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Respite care for people with younger onset dementia

Everyone, including the main carer, needs to have time out to make sure they don’t burn out. One option to explore as early as possible is respite care.

Family members of people with younger onset dementia may find themselves caring for a person with dementia, for dependent children and even for ageing parents all at the same time. They might also be working full time.

Respite care allows carers to cope, and can help the person with dementia stay living independently for longer. Respite care can be given:

  • in the person’s home
  • in a day centre
  • in a community respite cottage for overnight or weekend care
  • in a residential aged care home
  • as emergency respite.

The Commonwealth Government funds many types of respite care. To find out about respite options - including emergency respite care - call a Commonwealth Respite and Carelink Centre on 1800 052 222 during business hours (or 1800 059 059 outside business hours). Information is also available from the National Dementia Helpline on 1800 100 500, or from Carers Australia on 1800 242 636.

Because the person with dementia is not aged, it is important to find someone prepared to listen who is able to find options other than aged care facilities.

The doctor who cares for the person with dementia may develop a Health Care Plan that can help with the cost of specialised services such as physiotherapy. A doctor might also arrange for an assessment by an Aged Care Assessment Team (ACAT). Although the person with dementia is not aged, this type of assessment is sometimes used to access a range of health services that can help the person with dementia and their carer.

Talk to your doctor or call the National Dementia Helpline on 1800 100 500 to find out about care plans and assessments.

Last reviewed: November 2016

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Alzheimer's Australia | Using respite care

Respite careenables families and carers to have a rest, go out, attend to business or go on a holiday. Many people find that a regular break means that they can recharge and avoid burn out. It also gives a person with dementia an opportunity to socialise and meet other people. The Government funds many different types of respite to help families and carers. If you want to know more about what respite is available in your area there are a number of organisations that can help you.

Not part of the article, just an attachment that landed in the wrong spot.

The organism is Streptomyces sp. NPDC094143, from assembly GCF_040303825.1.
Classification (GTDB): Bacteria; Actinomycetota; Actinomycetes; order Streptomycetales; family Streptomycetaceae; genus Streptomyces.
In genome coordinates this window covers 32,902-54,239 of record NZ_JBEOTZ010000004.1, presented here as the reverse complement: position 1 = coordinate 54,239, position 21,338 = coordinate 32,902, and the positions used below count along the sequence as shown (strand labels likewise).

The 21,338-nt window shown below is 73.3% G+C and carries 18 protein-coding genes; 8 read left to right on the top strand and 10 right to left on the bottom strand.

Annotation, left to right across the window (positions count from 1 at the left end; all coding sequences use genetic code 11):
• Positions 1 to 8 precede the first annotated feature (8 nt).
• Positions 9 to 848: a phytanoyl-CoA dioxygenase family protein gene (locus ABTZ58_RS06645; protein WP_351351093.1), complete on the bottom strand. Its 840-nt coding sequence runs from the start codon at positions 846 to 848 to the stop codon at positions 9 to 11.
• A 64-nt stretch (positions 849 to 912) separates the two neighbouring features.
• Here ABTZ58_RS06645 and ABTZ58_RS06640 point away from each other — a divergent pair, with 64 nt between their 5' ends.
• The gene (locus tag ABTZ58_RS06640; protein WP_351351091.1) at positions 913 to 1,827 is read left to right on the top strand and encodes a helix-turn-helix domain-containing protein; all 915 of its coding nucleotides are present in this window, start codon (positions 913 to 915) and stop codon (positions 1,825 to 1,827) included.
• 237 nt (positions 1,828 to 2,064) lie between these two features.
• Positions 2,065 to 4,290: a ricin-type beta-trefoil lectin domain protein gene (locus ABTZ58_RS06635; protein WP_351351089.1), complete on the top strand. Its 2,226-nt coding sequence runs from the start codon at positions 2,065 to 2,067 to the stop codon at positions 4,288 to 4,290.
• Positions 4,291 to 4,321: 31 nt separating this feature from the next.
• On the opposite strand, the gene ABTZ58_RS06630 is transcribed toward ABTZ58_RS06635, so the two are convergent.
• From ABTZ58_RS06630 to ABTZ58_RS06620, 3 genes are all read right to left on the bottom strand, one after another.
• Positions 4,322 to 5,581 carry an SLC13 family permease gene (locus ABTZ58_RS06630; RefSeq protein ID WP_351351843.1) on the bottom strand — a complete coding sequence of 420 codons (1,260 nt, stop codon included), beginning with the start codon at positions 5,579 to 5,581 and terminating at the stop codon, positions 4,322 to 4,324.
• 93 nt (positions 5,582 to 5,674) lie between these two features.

Read more on Alzheimer's Australia website

Alzheimer's Australia | Taking care of yourself

Taking a break Taking a break from caring, often called respite or respite care, is important for anyone providing day to day care for someone with dementia.

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Dementia: problems with sleeping - myDr.com.au

Problems with sleeping are common for people with dementia. Here are some strategies to help carers cope with them.

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Alzheimer's Australia | Taking a break

Caring for someone with dementia can be physically and emotionally tiring and stressful. Families and carers can easily become isolated, particularly if they are unable to leave the person they are caring for. Regular breaks mean that you can have a rest, go out, attend to business or go on a holiday and gives carers something to look forward to and experiences to look back on.

Read more on Alzheimer's Australia website

Carers Victoria - Respite & Support

The services which enable you to take a break are broadly referred to as respite and include in-home help provided by a support worker, recreation-based activities and assistance with special equipment.

Read more on Carers Victoria website

Carer Life Course - Dementia resources

Provides information on dementia and memory loss and on services that exist for carers and sufferers including counselling, social and therapeutic activities and support groups

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Dementia - Factsheets

Dementia is a name given to a group of symptoms which result from failing brain functions. The major signs are memory loss, confusion, disorientation and lessening of intellectual functioning.

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Alzheimer's Australia | Services available for people with Younger Onset Dementia

The task of living with or caring for someone with younger onset dementia can be difficult, and at times feel overwhelming. However, there are a number of organisations which provide services to help both the person living with dementia and their carers continue caring for people with dementia at home.

Read more on Alzheimer's Australia website

Alzheimer's Australia | National Younger Onset Dementia Key Worker Program

The National Younger Onset Dementia Keyworker Program: Provides individualised services and support for people living with younger onset dementia, their families and carers. Raises awareness of younger onset dementia through the provision of education to WA health networks and local community. Builds capacity to meet the needs of younger onset dementia within the disability, aged care, community and residential care sectors through consultation, networking and collaboration with service providers and consumers.

Read more on Alzheimer's Australia website

Alzheimer's Australia | Activities for people with dementia

Each day there are many things that provide us with purpose and pleasure. For a person with dementia, the need for a good quality of life is not diminished. However, without some assistance from family and carers, their ability to achieve purpose and pleasure is much more difficult. Ideally, activities should:

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